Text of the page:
It isn’t really confirmed, but I wrote an analysis about a year ago (shortly after Uprising) on the relationship between Morrison, Reyes, Amari, and what could have possibly drove the two men to fight each other, when in Uprising, they’re still shown as companions. It was long after I wrote it that Jeff came out and said it wasn’t the promotion [of Morrison to Strike Commander] that separated them, which only further proved my original point. Because honestly, if Reyes was upset about a promotion, why did he stick around for another twenty years pretending to be all buddy-buddy? But I digress.
To summarize, I’d like to think it was the death of Ana Amari, and the fact that Morrison left her there, that drove a stake between them.
Reyes, in his Blackwatch experience and choices, was always willing to give people second chances, and was probably always breaking the law by doing it. Genji, the son of a crime lord, was thrown into Blackwatch when he should have been arrested or killed. McCree, who should have been arrested, was given the chance to enter Blackwatch because Reyes saw potential in him. Moira, after being fired from Overwatch, was met with open arms by Reyes, who allowed her to experiment in whatever amoral ways she saw fit. None of those things are necessarily legal, or even a good decision.
But, the point is, Reyes never left anybody behind.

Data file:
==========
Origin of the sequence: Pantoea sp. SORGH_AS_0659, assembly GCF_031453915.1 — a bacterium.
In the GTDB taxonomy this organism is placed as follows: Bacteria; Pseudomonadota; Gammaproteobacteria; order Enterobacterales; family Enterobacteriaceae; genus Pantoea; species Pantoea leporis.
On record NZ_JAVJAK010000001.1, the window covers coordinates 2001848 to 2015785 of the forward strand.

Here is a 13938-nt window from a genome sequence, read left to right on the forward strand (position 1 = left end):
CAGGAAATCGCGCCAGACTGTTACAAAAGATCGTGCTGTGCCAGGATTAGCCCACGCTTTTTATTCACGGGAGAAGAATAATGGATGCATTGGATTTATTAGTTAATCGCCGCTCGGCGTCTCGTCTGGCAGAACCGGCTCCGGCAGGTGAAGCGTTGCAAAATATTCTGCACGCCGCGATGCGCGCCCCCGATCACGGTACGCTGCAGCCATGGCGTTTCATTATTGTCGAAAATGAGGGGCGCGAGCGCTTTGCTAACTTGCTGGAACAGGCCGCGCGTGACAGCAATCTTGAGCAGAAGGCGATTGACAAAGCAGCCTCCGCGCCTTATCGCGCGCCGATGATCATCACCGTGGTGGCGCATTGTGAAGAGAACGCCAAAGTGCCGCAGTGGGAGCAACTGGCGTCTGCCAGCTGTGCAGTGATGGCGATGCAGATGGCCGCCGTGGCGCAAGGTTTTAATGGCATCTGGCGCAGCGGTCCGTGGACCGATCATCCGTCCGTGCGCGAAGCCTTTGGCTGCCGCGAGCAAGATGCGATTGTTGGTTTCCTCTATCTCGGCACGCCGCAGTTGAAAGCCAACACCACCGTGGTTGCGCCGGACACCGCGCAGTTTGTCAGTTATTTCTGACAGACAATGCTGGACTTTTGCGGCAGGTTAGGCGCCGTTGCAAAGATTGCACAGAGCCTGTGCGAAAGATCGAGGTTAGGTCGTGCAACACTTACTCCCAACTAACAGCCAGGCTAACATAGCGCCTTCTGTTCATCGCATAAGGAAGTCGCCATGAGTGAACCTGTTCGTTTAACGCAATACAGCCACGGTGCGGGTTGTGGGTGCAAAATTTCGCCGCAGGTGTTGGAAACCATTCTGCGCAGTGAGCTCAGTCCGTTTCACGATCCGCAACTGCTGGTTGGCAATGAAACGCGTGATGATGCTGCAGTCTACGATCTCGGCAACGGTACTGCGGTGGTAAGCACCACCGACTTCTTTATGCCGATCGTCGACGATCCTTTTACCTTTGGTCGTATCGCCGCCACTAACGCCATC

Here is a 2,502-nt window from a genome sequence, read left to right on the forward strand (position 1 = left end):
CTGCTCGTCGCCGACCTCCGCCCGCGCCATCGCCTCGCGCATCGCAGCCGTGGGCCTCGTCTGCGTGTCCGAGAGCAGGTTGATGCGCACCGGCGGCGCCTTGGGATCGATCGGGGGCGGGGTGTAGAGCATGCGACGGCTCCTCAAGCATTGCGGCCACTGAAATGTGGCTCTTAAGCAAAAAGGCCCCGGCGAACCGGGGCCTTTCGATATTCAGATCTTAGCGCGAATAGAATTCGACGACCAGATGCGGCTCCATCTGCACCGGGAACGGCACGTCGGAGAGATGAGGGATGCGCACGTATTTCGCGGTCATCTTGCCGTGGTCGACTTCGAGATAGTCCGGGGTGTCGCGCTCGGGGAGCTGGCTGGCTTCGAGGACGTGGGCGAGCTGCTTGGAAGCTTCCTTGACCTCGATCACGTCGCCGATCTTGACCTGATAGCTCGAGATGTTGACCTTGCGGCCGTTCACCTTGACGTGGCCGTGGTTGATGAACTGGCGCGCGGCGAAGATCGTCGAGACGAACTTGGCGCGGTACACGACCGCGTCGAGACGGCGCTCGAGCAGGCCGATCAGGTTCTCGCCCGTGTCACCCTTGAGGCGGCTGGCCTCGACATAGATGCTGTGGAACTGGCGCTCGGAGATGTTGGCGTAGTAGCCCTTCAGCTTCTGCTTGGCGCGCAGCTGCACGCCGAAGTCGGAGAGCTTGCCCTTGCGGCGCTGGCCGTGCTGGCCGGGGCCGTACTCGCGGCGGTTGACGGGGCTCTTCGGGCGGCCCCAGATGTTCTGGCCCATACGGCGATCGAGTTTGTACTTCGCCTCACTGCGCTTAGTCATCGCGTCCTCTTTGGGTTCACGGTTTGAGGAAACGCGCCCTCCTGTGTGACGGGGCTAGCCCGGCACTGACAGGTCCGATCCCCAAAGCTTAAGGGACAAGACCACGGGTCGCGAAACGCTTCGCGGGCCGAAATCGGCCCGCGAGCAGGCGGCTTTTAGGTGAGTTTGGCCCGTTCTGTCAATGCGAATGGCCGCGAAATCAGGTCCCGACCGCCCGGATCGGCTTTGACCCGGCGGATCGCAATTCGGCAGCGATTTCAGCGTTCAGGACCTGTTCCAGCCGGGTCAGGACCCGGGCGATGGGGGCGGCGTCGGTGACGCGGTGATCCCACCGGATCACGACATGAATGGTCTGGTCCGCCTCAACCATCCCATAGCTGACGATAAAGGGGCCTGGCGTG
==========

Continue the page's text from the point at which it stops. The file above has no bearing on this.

Jack Morrison left Ana Amari for dead in Egypt. Regardless of the context, you know Reyes would have delayed departure until everybody was on board, especially if there was a chance to save them. Reyes was all about chances. Morrison? Not so much. He was a Decisions type of guy; he preferred to sit back and make a choice, then follow that choice. [See Uprising, when he debates whether or not to engage in King’s Row in the first place. Meanwhile, McCree was already there under Reyes’s command.] Morrison thinks something through and is sure of his intentions before engaging, instead of “Let’s give it a shot even though we’re unsure, see how it turns out.” Reyes, of course, is this latter statement. Yet again, I’m getting away from the point.
Morrison leaves Amari, completely unaware of her well being, and doesn’t think twice about leaving her there. They’ve been partners for thirty years! She could have been completely uninjured and he still would have gone. Duty aside, that’s a pretty crappy thing to do to a lifelong friend, especially when there was a chance to retrieve her. So, when Morrison returns to the base and Reyes hears the news that, not only was Amari left behind, but that they don’t even know if she’s alive? That his best friend just decided to leave her there? Again, duty aside, to someone like Gabriel Reyes, who would have taken that chance to get her to safety, Morrison’s action is unforgivable.
This, the blatant disregard for their best friends’ life, the chance to save her ignored, is what I believe drove the two men so far apart.
This got a lot longer than I intended, sorry about that. But I hope you enjoy the theory.